Response to Harrison

      I appreciate the convictions that you have expressed in your analysis of the lobbying and policy influence of ExxonMobil and corporations like it but I believe that this analysis is flawed. You make three major points: That the average American is paying relatively low costs for energy because of deregulation, that having large powerful corporations is on the whole isn’t bad for consumers and democracy, and if I am interpreting the last sentence of your blog correctly that government shouldn’t have connections to business.

      Your first argument that deregulation had brought down electricity costs for American consumers can be at least partially defeated by the pro-business Forbes article that you have cited for evidence of lowering prices. The article correctly states that it has never been cheaper to produce energy but that transmitting that energy has gotten more expensive, this means the bill that your average consumer pays to the electrical company has actually gone up. “The trouble is that while wholesale power prices have fallen dramatically, retail power prices have soared” (Pentland, Forbes, 2013) the retail price is what consumers pay so it is impossible to say that your average consumer is paying less in the last decade since deregulation when they have been paying more. It’s also important to look at other costs that deregulation can impose. Regulations many times look to internalize the cost that corporations fail to take into account, meaning harmful externalities. In the energy sector it is often environmental regulation that is contested, but the cost of a deregulated and polluting energy industry can be seen in health cost to bystanders who may be paying less for their energy bill but are about to pay out for medical expenses related to pollution.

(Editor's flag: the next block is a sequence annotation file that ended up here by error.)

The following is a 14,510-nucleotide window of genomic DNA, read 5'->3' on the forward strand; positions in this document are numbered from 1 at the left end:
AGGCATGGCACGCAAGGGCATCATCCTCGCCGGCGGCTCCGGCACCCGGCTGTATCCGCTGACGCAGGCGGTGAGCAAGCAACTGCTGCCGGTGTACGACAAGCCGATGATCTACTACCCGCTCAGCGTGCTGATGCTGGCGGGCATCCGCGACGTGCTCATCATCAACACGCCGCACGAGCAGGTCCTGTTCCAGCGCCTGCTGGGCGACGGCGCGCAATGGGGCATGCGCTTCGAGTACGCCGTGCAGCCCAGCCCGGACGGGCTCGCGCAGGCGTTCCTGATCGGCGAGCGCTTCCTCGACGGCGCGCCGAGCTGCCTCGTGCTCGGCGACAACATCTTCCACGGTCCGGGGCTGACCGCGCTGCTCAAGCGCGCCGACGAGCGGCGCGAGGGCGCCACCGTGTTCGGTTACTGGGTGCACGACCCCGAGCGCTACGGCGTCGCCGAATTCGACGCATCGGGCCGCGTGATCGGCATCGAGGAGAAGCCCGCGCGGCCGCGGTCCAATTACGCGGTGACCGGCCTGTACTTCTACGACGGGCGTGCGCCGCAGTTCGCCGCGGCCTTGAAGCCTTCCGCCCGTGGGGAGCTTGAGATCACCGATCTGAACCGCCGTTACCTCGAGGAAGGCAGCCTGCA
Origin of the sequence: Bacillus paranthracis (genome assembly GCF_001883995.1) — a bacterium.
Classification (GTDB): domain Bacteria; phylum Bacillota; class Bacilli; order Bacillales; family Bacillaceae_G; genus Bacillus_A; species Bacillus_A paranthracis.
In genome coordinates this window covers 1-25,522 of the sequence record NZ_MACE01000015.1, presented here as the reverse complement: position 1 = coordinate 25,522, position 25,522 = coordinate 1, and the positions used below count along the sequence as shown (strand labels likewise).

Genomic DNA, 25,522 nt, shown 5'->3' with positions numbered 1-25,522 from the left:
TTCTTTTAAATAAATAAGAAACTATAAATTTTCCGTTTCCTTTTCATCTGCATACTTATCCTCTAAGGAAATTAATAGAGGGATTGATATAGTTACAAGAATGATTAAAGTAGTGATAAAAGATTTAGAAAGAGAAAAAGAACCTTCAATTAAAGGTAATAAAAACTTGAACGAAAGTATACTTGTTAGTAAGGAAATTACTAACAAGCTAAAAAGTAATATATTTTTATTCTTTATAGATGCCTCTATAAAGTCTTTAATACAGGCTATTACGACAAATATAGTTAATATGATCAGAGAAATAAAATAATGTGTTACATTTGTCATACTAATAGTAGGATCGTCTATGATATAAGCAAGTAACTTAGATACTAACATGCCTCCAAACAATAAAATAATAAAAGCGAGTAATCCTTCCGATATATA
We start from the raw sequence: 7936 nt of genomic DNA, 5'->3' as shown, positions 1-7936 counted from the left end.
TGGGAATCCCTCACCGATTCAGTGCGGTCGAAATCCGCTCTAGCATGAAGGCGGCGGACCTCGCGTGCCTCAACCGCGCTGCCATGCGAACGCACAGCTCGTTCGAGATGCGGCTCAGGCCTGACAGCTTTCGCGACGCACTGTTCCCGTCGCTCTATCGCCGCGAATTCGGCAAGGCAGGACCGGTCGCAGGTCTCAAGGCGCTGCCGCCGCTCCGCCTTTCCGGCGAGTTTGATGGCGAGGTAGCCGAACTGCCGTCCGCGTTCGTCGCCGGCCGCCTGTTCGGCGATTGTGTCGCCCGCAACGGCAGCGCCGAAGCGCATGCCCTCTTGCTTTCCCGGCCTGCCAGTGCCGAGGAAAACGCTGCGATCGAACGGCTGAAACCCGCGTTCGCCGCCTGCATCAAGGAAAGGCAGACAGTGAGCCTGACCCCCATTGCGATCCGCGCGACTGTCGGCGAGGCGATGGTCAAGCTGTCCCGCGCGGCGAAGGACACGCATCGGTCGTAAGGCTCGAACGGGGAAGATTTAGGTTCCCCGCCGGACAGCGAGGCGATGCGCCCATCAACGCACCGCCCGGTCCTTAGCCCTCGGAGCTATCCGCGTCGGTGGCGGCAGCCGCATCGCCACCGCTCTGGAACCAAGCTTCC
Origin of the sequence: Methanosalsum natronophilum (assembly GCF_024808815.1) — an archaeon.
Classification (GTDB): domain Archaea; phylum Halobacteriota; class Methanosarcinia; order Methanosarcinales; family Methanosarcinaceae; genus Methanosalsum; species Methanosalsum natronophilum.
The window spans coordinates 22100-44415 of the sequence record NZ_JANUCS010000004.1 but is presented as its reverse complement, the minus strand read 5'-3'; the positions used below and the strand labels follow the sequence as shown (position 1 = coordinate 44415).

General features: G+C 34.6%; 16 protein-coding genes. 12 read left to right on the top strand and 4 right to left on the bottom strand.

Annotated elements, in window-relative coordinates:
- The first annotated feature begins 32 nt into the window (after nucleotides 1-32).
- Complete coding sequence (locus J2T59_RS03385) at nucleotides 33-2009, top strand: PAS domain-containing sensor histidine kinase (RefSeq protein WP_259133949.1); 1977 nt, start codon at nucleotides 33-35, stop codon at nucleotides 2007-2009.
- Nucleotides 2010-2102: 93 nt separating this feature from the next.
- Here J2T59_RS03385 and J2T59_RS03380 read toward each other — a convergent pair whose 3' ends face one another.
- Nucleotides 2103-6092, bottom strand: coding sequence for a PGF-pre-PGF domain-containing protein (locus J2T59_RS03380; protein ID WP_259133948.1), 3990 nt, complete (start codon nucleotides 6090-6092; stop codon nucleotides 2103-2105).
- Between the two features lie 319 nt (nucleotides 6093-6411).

The interests of big business and the common good don’t always have to different, but because of the profit motives that drive corporations this is often the case. The privileging of money over people, non-corporate people, has created a situation that both undermines the equal representation ideals of our democracy and the ideals of capitalism that provides high quality low cost goods to consumers. When elected officials need to fund raise for election campaigns those officials become more beholden to donors when political influence in a democracy should be given through the vote not the bill. Deregulation in big industries like the airlines or telecommunications have brought about a trend toward oligopolies where because of the post regulatory low competition in these industries a few corporations now have the power to control pricing (Lazarus, Los Angeles Times, 2013). Clearly concentrating power with a selective few, in this case corporations, is never a good idea.

      The last argument that government should stay out of the workings of business is self-defeating in the advocacy of corporate influence in government. It is an untenable position to say that government shouldn’t mess with business to protect citizens but business can mess with government for its profits.

      Lazarus, David. “The Myth of Deregulation’s Consumer Benefits.” Los Angeles Times. 14 Feb, 2013. Web 19 Feb. 2015.

      Pentland, William Graham. “After Decades Of Doubt, Deregulation Delivers Lower Electricity Prices.” Forbes Magazine. 13 Oct. 2013. Web. 19 Feb. 2015.

    • Kellan S.

      Response to Harrison